On Guard

Executives are being more careful than ever about what they say at work. That should worry leaders.

What you don’t say can’t hurt you.

That, it seems, is becoming the new motto among corporate professionals. Nearly 70% of executives said they are more guarded in conversations at work than they were five years ago, according to a new Korn Ferry survey. At the same time, nearly 60% said they are more cautious when giving performance reviews than they were in the past.

Experts say the combination of increased political and social polarization and the changing dynamics of work is leading to a communication breakdown that could jeopardize an organization’s success if left to fester. “Everyone is walking on eggshells, afraid that saying the wrong thing will get them in trouble, sued, or on the news,” says Audra Bohannon, a senior client partner with Korn Ferry.

Korn Ferry polled more than 450 executives this summer, asking them to evaluate any changes in how they communicate with their direct reports and colleagues. The results underscore the fact that not many people at the office haven’t been able to develop professional relationships based on familiarity, comfort, and trust. “It’s creating a level of caution that is costing organizations in productivity and engagement,” Bohannon says. Executives seemed to agree; 58% said teamwork and camaraderie are suffering due to coworkers being more guarded in their words and actions.

But it isn’t just the #MeToo movement or increased attention on equality, diversity, and inclusion that is causing people to watch what they say. Tougher standards on conduct outside of the office, the growing use of artificial intelligence to scan messages, and a renewed emphasis on privacy also factor into the equation. Nearly everyone—98%, to be exact—said they are more sensitive when sending emails, both in respect to the tone they use and who may ultimately see the message.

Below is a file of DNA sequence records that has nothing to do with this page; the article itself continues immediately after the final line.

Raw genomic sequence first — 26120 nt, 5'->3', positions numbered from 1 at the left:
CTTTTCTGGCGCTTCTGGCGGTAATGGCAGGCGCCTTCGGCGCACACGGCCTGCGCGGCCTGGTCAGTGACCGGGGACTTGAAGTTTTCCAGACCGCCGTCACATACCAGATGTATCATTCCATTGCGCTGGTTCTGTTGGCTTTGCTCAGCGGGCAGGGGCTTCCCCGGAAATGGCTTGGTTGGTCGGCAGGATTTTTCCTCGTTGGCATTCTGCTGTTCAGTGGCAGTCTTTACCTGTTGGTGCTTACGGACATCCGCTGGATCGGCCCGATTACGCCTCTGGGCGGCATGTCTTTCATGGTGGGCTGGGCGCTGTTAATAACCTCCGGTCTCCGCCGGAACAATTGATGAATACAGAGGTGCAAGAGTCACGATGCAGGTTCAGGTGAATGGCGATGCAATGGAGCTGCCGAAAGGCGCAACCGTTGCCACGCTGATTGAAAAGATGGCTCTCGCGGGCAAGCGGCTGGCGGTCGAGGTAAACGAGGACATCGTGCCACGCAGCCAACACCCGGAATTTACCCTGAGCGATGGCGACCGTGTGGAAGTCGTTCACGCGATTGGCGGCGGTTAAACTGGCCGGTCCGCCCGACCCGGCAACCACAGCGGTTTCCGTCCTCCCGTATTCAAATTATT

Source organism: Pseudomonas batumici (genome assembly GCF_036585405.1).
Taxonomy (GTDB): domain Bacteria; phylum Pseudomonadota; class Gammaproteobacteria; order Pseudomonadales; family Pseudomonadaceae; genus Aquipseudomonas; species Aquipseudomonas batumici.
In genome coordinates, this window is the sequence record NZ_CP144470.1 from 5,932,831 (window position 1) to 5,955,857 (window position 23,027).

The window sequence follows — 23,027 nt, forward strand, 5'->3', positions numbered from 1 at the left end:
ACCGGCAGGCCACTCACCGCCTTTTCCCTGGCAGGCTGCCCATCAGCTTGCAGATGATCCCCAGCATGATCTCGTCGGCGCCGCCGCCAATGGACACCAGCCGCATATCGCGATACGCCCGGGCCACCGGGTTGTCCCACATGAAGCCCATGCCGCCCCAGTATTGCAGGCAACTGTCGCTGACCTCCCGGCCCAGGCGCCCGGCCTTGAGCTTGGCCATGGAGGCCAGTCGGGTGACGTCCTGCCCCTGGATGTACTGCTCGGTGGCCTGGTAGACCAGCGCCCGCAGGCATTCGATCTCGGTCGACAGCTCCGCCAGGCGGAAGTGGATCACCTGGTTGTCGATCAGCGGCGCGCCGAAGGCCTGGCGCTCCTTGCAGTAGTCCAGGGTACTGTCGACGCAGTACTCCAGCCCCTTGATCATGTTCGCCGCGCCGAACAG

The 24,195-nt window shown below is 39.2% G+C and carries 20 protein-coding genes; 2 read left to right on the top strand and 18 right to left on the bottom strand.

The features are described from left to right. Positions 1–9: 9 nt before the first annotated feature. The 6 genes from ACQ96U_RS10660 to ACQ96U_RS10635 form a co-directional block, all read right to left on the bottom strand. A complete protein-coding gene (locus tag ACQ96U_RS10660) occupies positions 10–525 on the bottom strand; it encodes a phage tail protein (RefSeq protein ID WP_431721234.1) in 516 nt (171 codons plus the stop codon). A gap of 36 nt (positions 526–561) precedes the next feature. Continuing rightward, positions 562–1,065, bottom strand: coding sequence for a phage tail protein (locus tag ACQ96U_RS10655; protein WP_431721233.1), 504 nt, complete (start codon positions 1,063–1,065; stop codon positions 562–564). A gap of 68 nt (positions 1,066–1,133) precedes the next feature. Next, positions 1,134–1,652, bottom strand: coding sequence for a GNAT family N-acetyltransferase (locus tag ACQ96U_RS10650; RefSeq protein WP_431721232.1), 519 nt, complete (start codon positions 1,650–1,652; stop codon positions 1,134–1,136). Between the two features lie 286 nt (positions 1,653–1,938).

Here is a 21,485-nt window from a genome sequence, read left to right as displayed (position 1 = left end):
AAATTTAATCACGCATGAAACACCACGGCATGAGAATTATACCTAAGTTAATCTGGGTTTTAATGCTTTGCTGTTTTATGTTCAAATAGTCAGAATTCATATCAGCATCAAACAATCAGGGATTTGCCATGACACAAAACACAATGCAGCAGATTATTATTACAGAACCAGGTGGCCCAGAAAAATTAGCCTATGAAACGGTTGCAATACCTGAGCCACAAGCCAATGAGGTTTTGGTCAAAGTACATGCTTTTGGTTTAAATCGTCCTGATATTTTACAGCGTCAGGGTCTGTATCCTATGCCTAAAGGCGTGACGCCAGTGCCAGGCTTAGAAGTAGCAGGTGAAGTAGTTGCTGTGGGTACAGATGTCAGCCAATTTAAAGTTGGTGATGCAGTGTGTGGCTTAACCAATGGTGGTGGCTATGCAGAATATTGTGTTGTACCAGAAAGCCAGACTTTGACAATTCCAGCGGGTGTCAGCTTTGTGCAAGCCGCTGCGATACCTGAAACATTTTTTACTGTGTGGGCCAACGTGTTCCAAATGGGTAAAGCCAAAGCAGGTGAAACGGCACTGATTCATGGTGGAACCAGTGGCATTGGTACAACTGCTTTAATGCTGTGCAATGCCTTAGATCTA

“People stop talking and become guarded when they are afraid and/or are deeply frustrated,” says Alina Polonskaia, a global leader of diversity and inclusion solutions with Korn Ferry. “It is very important for leaders to understand what is driving that fear, and companies need to address the root causes swiftly.” That could be anything from frustration over a toxic work culture to fear of job loss because of technology or other changes.

Louis Montgomery Jr., who leads Korn Ferry’s Human Resources and Diversity Officers practice, says honest, candid feedback is critical to driving collaboration, inclusion, innovation, risk identification, and productivity. He sees the survey results as a teachable moment for how to have authentic, transparent, and safe communication in the workplace: “Clearly there’s an opportunity and need for organizations and leaders to help people communicate more effectively with colleagues and peers.”